Picking up the pieces of his past
Richard Ford is one of the great American realists. For 30 years he has been producing fiction that comes with a shock of recognition. He presents us with the faces and voices, the landscapes and incidentals of contemporary America while also reconfiguring them into patterns that delight the mind with their images and their music.
Sometimes he has looked like a natural-born heir of Ernest Hemingway with a taciturn prose and a vision of what is rough as well as what is decent.
Sometimes, as in the Frank Bascombe novels that begin with The Sportswriter (1986), there is more fancy, even dandyish prose, as well as a sensibility that is literary and sidelong and can seem like some kind of persona of the author.
Now he has written a memoir of his parents, the stories of his mother and father, penned 30 years apart. It is a remarkable book, moving and grave. It is also sort of what Harold Bloom likes to call a wisdom book. It hits with the power of a not-quite-glimpsed truth.
Here he is on what could be called his father’s lack of inner resources, though that’s not quite the habit of mind Ford exhibits: I do not know about my father’s faith — if he had any. He might have said he did — after his heart attack — but he did not practise one, not as long as I knew him. I knew he didn’t take pleasure in books — where he could’ve found what we all find if we don’t have faith: testimony that there is an alternate way to think about life, different from the ways we’re naturally equipped. Seeking imaginative alternatives would not have been his habit.
This is beautifully put and it’s a reminder of how much the easy aestheticism of educated people does constitute a sort of implicit spirituality, and an advantage that different but in no way inferior people do not have.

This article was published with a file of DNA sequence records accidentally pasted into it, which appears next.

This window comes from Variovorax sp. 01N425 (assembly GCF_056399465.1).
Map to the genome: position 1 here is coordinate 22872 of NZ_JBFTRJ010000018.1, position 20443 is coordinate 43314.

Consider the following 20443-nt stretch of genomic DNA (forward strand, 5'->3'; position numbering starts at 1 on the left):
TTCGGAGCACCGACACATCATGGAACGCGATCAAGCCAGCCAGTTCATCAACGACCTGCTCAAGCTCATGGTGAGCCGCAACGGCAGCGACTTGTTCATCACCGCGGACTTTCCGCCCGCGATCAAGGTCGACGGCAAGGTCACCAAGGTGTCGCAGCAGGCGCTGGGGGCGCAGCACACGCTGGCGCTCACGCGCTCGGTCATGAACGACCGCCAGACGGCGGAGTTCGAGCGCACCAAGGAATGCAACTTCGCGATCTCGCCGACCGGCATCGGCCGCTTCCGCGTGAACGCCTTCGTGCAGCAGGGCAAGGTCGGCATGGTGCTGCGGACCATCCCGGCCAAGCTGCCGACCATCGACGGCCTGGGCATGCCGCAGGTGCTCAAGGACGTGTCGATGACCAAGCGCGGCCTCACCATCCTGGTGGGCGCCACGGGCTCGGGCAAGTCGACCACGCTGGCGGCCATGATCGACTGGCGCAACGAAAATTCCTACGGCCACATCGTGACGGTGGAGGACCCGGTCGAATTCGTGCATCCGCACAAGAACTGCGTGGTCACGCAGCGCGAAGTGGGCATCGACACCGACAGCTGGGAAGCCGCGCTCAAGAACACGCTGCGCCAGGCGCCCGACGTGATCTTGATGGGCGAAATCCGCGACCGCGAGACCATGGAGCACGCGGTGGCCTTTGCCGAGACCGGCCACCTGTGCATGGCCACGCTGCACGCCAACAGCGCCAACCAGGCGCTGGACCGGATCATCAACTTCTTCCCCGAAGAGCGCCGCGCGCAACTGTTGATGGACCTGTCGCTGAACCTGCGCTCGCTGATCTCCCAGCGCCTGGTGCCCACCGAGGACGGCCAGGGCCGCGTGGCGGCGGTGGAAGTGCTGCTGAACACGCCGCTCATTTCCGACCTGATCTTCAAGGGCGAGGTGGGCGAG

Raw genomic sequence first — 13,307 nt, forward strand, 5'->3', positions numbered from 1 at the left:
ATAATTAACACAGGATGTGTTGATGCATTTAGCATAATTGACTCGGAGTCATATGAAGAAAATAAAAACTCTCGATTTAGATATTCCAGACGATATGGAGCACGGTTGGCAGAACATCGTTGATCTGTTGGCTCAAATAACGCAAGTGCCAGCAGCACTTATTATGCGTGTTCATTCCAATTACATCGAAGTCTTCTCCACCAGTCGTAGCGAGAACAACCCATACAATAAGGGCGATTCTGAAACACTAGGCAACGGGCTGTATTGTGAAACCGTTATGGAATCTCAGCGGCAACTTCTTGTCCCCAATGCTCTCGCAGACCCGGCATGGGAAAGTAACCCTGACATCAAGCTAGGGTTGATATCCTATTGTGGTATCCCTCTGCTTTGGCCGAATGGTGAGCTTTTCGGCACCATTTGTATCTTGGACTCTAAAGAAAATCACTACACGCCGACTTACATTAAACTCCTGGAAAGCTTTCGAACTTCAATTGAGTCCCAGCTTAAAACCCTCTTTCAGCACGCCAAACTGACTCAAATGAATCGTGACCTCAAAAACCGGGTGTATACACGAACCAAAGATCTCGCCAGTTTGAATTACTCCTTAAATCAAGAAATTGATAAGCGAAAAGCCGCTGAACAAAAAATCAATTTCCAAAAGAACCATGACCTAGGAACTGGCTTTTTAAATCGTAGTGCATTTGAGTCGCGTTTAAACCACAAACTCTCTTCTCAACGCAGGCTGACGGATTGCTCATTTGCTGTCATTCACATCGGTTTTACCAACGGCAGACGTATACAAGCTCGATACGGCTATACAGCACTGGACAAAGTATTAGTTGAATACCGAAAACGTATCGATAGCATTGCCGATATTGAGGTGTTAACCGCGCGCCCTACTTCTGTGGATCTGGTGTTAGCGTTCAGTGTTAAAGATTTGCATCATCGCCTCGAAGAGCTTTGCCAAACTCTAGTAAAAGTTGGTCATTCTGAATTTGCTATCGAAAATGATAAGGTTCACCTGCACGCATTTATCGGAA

The no way inferior is important to Ford. This first part of Between Them, about his father, was written 30 years after the second part, about his mother, occasioned by her death in 1981. It is a tremendous homage to the mute, inglorious reality of the novelist’s father.
What was it James Joyce wrote in that fragile, delicate poem about the man he immortalised as Simon Dedalus? “O father forsaken / Forgive your son!”
That is, of course, the utterance of a son who became a father. It has as its occasion the death of Joyce’s father and the birth of his grandson. And so its Latin title Ecce Puer ( Behold the Boy), which echoes Pilate’s words to the crowd, points both ways. There is terrible poignancy in indicating how a baby will eventually suffer his equivalences to crucifixion and how an old dead dad was once somebody’s infant.
Isn’t there the ghost of a memory, long ago, of Ford saying that sometimes parents don’t have that much significance for a writer? This memoir belies and defies that with a vengeance even though Ford’s portrait of his father, Preston Ford, makes no attempt to glamorise or transfigure.
Preston’s father committed suicide. Preston sold starch for a living, in the American south, travelling hither and yon for a long time, often apart from young Richard, then not, after he had a heart attack as a middle-aged man.
It’s a portrait of an ordinary man that refuses the implication of its own adjective.
Ford was born long after his parents would have given up on the idea of having kids. His ar- rival, 15 years into their marriage, must have complicated lives where his parents would have been forever in each other’s pockets, sipping and sucking at life as if it were so much bourbon.
One of the notable things about this book is how Ford makes his father’s limitations look like the insignia of his individuality.
And then there are the dreams: the country boy who falls in love with suburbia, the man who would like to be able to fish, the fantasies about new cars. He loses it with young Richard over a Christmas tree, he runs to fat, he goes bald, and there’s the innocence of his smile, how he was felled by a heart attack, how he lived for the glow of his wife’s company, the fight they had, drinking, at that particular restaurant, how their son lay between them and soaked up their love and the heartache of their loss.
Though Ford never cried for his father when he died, as he recalls in his afterword, this first, belated part of Between Them is there by way of elegy and apologia, a lament of a Makar for a
Richard Ford wrote the stories of his father and mother 30 years apart